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American Revolution 2 (1969)

ar2 web

In 2017, CFA received a grant from the National Film Preservation Foundation to photochemically preserve American Revolution 2 (1969), and the project was completed in 2018. Helmed by filmmakers Howard Alk and Mike Gray, and produced under the auspices of the Film Group, the film aims to convey a deeper understanding of race relations in light of the 1968 student demonstrations that occurred at the Democratic Convention in Chicago.

AR2 dupe neg
A few frames from the new 35mm duplicate negative created at Colorlab as part of this project.

The source material for the preservation project was a 35mm positive black and white print with dual bilateral variable optical sound, in fairly good condition with minimal visible damage. Unfortunately, most of the original elements were lost years ago. Therefore, the best preservation plan for American Revolution 2 was to produce a new duplicate negative, a 35mm negative optical soundtrack, and a 35mm composite sound black and white answer print. The photochemical preservation was carried out by our friends at Colorlab.

The Film Group was a loosely knit collective of commercial and documentary filmmakers (including Mike Gray, Chuck Olin, and William Cottle) based in Chicago during the latter half of the 1960s. They experimented with the new cinema verité style of documentary filmmaking, and cleverly applied it to the commercials and sponsored films they produced for their clients.  But the climate of social unrest that sprang from the Vietnam War and the civil rights movement contributed to a growing dissonance between their commercial and documentary work. As a result, they focused their energies on documenting the tremendous wave of socio-cultural change enveloping the country, and abandoned their commercial work.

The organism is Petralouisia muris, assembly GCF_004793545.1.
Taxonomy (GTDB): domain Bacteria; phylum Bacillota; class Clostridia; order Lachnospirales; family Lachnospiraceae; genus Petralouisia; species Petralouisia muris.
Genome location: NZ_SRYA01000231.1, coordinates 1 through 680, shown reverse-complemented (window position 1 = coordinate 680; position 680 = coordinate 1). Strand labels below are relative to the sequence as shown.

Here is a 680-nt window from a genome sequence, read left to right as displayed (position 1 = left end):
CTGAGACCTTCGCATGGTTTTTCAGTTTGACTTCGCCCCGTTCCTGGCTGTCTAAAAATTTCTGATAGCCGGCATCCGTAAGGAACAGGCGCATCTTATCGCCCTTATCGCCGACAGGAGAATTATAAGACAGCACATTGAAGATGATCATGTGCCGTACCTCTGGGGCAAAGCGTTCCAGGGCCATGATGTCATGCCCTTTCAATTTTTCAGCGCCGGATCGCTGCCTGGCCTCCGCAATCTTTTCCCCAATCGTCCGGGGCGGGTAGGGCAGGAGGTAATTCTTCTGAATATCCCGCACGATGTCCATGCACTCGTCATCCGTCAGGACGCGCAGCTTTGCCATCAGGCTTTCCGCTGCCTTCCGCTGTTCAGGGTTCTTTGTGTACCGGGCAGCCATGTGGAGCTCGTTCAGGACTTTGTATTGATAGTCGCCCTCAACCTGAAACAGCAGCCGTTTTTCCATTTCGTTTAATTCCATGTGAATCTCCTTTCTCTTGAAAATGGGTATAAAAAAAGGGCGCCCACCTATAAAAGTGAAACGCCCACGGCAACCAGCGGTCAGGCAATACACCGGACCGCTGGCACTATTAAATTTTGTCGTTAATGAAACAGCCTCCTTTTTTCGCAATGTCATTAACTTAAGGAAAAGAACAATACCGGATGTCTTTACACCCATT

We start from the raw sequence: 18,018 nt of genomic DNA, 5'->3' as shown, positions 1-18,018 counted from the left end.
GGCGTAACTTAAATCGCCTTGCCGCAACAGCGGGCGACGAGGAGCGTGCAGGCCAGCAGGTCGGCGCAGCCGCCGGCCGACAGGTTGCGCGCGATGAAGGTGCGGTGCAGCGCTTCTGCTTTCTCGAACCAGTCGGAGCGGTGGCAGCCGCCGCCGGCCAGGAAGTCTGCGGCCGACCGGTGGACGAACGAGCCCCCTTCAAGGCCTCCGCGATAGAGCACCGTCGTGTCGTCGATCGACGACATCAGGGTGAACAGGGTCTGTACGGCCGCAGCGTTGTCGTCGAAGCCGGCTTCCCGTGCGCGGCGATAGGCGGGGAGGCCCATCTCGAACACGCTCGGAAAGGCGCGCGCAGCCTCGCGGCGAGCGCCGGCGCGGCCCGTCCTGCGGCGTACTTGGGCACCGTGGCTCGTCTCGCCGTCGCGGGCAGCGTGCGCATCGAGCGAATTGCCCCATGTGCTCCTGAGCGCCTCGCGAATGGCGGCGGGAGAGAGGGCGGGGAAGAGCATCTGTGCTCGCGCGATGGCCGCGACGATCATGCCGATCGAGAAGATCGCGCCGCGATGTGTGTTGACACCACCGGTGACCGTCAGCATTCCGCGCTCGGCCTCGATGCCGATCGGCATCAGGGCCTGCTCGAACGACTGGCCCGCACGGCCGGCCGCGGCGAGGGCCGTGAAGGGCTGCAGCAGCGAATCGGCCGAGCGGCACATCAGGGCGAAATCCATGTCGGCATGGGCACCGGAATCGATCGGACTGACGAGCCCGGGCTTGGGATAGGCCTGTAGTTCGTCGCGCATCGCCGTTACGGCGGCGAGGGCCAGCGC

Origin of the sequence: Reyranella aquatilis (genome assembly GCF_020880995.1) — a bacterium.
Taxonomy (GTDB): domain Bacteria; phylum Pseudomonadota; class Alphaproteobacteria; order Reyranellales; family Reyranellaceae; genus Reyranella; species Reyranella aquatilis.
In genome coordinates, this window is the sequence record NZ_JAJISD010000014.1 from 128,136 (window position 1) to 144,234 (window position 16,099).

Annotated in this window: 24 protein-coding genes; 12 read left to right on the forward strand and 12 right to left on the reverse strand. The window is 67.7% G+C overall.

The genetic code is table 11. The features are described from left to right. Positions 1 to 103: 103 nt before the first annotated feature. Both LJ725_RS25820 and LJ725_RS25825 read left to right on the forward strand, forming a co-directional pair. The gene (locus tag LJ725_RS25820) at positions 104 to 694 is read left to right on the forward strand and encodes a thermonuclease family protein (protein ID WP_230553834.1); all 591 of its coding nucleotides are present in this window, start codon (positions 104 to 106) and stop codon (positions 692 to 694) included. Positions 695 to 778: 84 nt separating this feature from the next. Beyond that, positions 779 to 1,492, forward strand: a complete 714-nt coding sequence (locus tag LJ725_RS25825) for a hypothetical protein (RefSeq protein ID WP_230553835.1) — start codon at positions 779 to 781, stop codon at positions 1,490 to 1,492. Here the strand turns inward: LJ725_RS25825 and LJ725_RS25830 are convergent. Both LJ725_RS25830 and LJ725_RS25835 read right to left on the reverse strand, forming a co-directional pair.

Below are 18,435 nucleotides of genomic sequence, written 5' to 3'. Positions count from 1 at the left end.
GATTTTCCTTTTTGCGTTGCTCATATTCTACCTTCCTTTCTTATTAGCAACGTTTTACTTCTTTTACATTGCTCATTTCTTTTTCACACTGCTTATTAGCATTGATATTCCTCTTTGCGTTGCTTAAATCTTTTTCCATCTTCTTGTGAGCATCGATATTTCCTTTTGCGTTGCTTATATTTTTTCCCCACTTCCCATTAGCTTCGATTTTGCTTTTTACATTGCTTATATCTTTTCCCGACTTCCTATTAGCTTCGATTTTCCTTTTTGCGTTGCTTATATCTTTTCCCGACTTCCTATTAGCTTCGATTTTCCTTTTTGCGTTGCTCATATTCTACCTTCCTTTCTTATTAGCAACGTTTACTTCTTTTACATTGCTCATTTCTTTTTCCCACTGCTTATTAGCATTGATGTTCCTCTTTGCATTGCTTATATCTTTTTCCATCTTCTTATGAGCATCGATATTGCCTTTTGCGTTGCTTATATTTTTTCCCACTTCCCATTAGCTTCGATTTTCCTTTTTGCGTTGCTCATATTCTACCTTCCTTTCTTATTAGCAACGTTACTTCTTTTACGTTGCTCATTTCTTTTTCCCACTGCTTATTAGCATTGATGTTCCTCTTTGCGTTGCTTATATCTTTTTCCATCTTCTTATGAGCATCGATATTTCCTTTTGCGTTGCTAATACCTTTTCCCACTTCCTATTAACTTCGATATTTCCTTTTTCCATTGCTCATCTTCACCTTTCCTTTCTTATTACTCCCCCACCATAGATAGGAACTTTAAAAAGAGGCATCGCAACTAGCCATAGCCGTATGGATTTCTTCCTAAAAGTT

American Revolution 2 reveals the filmmakers’ attempts to gain a deeper understanding of race relations, by following Black Panther member Bobby Lee in his efforts to find common cause with the poor Appalachian white community living in Chicago’s Uptown neighborhood who had branded themselves the Young Patriots. The seemingly disparate groups find that they share similar economic and political objectives, and are able to engage in a discourse that overcomes racial differences.

American Revolution 2 was released in 1969 but faced very limited distribution. Despite not being widely seen until relatively recently, the film has slowly gained recognition for the eloquence and energy with which it captures this vital moment in contemporary American history.

Watch the complete film:


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